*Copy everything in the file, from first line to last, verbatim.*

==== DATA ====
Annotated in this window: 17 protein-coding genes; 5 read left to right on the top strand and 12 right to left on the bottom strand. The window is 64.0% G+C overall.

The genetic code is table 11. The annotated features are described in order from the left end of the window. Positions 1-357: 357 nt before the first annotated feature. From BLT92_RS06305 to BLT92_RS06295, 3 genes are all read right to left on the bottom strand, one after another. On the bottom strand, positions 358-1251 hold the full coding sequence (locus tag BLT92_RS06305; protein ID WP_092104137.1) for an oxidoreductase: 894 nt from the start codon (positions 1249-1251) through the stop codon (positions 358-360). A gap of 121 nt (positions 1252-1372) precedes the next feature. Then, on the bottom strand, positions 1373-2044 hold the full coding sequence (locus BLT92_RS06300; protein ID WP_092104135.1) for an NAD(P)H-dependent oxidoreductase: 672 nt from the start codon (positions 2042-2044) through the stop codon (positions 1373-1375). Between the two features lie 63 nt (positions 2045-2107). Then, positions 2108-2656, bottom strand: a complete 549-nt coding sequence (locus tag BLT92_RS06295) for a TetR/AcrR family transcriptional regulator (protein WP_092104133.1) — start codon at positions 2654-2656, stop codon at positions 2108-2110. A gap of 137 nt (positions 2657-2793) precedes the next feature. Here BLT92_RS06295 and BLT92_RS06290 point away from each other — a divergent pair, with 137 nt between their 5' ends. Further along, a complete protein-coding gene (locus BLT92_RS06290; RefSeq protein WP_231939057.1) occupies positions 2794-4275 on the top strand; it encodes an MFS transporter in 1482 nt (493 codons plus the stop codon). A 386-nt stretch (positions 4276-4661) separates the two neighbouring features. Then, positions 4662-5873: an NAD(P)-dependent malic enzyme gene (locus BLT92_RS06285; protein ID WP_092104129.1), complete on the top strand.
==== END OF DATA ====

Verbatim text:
Annotated in this window: 17 protein-coding genes; 5 read left to right on the top strand and 12 right to left on the bottom strand. The window is 64.0% G+C overall.

The genetic code is table 11. The annotated features are described in order from the left end of the window. Positions 1-357: 357 nt before the first annotated feature. From BLT92_RS06305 to BLT92_RS06295, 3 genes are all read right to left on the bottom strand, one after another. On the bottom strand, positions 358-1251 hold the full coding sequence (locus tag BLT92_RS06305; protein ID WP_092104137.1) for an oxidoreductase: 894 nt from the start codon (positions 1249-1251) through the stop codon (positions 358-360). A gap of 121 nt (positions 1252-1372) precedes the next feature. Then, on the bottom strand, positions 1373-2044 hold the full coding sequence (locus BLT92_RS06300; protein ID WP_092104135.1) for an NAD(P)H-dependent oxidoreductase: 672 nt from the start codon (positions 2042-2044) through the stop codon (positions 1373-1375). Between the two features lie 63 nt (positions 2045-2107). Then, positions 2108-2656, bottom strand: a complete 549-nt coding sequence (locus tag BLT92_RS06295) for a TetR/AcrR family transcriptional regulator (protein WP_092104133.1) — start codon at positions 2654-2656, stop codon at positions 2108-2110. A gap of 137 nt (positions 2657-2793) precedes the next feature. Here BLT92_RS06295 and BLT92_RS06290 point away from each other — a divergent pair, with 137 nt between their 5' ends. Further along, a complete protein-coding gene (locus BLT92_RS06290; RefSeq protein WP_231939057.1) occupies positions 2794-4275 on the top strand; it encodes an MFS transporter in 1482 nt (493 codons plus the stop codon). A 386-nt stretch (positions 4276-4661) separates the two neighbouring features. Then, positions 4662-5873: an NAD(P)-dependent malic enzyme gene (locus BLT92_RS06285; protein ID WP_092104129.1), complete on the top strand.